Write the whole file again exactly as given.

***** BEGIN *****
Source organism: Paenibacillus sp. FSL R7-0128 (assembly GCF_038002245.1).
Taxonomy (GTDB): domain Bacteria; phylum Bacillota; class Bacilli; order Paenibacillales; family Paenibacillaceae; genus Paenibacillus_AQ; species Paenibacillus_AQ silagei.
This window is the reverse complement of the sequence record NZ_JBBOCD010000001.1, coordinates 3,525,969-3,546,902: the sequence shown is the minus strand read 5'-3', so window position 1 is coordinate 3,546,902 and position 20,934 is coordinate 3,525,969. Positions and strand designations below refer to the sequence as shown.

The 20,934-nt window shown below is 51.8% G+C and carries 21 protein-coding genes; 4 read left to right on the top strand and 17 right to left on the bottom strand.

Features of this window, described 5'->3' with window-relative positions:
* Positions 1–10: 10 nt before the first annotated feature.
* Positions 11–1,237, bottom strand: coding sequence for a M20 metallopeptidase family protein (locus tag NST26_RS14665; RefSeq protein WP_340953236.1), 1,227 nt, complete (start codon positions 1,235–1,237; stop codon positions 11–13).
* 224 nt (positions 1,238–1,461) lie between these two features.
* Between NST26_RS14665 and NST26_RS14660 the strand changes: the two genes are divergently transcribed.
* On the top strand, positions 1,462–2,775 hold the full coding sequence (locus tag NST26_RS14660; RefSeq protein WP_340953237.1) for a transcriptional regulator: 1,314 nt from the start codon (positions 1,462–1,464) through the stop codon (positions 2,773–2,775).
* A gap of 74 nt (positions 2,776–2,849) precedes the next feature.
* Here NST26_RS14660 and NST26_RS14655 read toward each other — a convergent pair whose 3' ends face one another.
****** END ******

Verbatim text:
Source organism: Paenibacillus sp. FSL R7-0128 (assembly GCF_038002245.1).
Taxonomy (GTDB): domain Bacteria; phylum Bacillota; class Bacilli; order Paenibacillales; family Paenibacillaceae; genus Paenibacillus_AQ; species Paenibacillus_AQ silagei.
This window is the reverse complement of the sequence record NZ_JBBOCD010000001.1, coordinates 3,525,969-3,546,902: the sequence shown is the minus strand read 5'-3', so window position 1 is coordinate 3,546,902 and position 20,934 is coordinate 3,525,969. Positions and strand designations below refer to the sequence as shown.

The 20,934-nt window shown below is 51.8% G+C and carries 21 protein-coding genes; 4 read left to right on the top strand and 17 right to left on the bottom strand.

Features of this window, described 5'->3' with window-relative positions:
* Positions 1–10: 10 nt before the first annotated feature.
* Positions 11–1,237, bottom strand: coding sequence for a M20 metallopeptidase family protein (locus tag NST26_RS14665; RefSeq protein WP_340953236.1), 1,227 nt, complete (start codon positions 1,235–1,237; stop codon positions 11–13).
* 224 nt (positions 1,238–1,461) lie between these two features.
* Between NST26_RS14665 and NST26_RS14660 the strand changes: the two genes are divergently transcribed.
* On the top strand, positions 1,462–2,775 hold the full coding sequence (locus tag NST26_RS14660; RefSeq protein WP_340953237.1) for a transcriptional regulator: 1,314 nt from the start codon (positions 1,462–1,464) through the stop codon (positions 2,773–2,775).
* A gap of 74 nt (positions 2,776–2,849) precedes the next feature.
* Here NST26_RS14660 and NST26_RS14655 read toward each other — a convergent pair whose 3' ends face one another.